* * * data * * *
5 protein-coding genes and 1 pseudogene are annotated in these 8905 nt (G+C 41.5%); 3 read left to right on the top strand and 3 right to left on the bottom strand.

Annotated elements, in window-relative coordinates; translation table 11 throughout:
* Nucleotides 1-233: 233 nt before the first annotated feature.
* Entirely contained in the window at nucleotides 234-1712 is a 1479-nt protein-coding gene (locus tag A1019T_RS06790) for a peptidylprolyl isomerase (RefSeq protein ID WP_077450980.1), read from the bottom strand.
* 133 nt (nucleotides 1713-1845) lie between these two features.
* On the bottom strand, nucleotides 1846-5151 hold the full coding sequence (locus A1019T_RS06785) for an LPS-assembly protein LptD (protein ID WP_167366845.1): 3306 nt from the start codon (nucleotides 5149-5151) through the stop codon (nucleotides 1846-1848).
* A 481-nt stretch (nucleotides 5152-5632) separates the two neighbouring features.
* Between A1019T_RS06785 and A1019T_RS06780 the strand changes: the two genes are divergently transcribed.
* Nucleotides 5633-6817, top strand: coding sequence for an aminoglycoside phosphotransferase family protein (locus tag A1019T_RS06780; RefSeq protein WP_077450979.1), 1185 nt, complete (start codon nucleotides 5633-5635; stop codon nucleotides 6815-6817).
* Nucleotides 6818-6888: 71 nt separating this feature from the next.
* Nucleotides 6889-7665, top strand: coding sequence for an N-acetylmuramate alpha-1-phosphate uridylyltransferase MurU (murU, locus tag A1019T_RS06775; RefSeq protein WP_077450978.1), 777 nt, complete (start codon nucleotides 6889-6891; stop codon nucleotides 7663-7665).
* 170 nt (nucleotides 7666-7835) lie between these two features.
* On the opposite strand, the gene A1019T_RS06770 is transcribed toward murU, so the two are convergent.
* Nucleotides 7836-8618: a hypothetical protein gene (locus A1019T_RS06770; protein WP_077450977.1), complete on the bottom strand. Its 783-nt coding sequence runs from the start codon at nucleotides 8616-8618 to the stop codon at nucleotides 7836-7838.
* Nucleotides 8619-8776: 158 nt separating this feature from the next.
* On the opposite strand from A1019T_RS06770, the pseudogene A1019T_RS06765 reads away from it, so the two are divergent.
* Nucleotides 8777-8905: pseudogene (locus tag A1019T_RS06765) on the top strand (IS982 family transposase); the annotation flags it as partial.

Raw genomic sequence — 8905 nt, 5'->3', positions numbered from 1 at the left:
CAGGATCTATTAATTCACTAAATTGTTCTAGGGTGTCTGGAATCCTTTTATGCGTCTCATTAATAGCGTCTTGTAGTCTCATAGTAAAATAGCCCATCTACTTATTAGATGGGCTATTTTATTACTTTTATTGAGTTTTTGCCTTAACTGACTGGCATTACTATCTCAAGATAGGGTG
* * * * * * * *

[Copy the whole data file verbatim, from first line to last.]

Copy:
5 protein-coding genes and 1 pseudogene are annotated in these 8905 nt (G+C 41.5%); 3 read left to right on the top strand and 3 right to left on the bottom strand.

Annotated elements, in window-relative coordinates; translation table 11 throughout:
* Nucleotides 1-233: 233 nt before the first annotated feature.
* Entirely contained in the window at nucleotides 234-1712 is a 1479-nt protein-coding gene (locus tag A1019T_RS06790) for a peptidylprolyl isomerase (RefSeq protein ID WP_077450980.1), read from the bottom strand.
* 133 nt (nucleotides 1713-1845) lie between these two features.
* On the bottom strand, nucleotides 1846-5151 hold the full coding sequence (locus A1019T_RS06785) for an LPS-assembly protein LptD (protein ID WP_167366845.1): 3306 nt from the start codon (nucleotides 5149-5151) through the stop codon (nucleotides 1846-1848).
* A 481-nt stretch (nucleotides 5152-5632) separates the two neighbouring features.
* Between A1019T_RS06785 and A1019T_RS06780 the strand changes: the two genes are divergently transcribed.
* Nucleotides 5633-6817, top strand: coding sequence for an aminoglycoside phosphotransferase family protein (locus tag A1019T_RS06780; RefSeq protein WP_077450979.1), 1185 nt, complete (start codon nucleotides 5633-5635; stop codon nucleotides 6815-6817).
* Nucleotides 6818-6888: 71 nt separating this feature from the next.
* Nucleotides 6889-7665, top strand: coding sequence for an N-acetylmuramate alpha-1-phosphate uridylyltransferase MurU (murU, locus tag A1019T_RS06775; RefSeq protein WP_077450978.1), 777 nt, complete (start codon nucleotides 6889-6891; stop codon nucleotides 7663-7665).
* 170 nt (nucleotides 7666-7835) lie between these two features.
* On the opposite strand, the gene A1019T_RS06770 is transcribed toward murU, so the two are convergent.
* Nucleotides 7836-8618: a hypothetical protein gene (locus A1019T_RS06770; protein WP_077450977.1), complete on the bottom strand. Its 783-nt coding sequence runs from the start codon at nucleotides 8616-8618 to the stop codon at nucleotides 7836-7838.
* Nucleotides 8619-8776: 158 nt separating this feature from the next.
* On the opposite strand from A1019T_RS06770, the pseudogene A1019T_RS06765 reads away from it, so the two are divergent.
* Nucleotides 8777-8905: pseudogene (locus tag A1019T_RS06765) on the top strand (IS982 family transposase); the annotation flags it as partial.

Raw genomic sequence — 8905 nt, 5'->3', positions numbered from 1 at the left:
CAGGATCTATTAATTCACTAAATTGTTCTAGGGTGTCTGGAATCCTTTTATGCGTCTCATTAATAGCGTCTTGTAGTCTCATAGTAAAATAGCCCATCTACTTATTAGATGGGCTATTTTATTACTTTTATTGAGTTTTTGCCTTAACTGACTGGCATTACTATCTCAAGATAGGGTG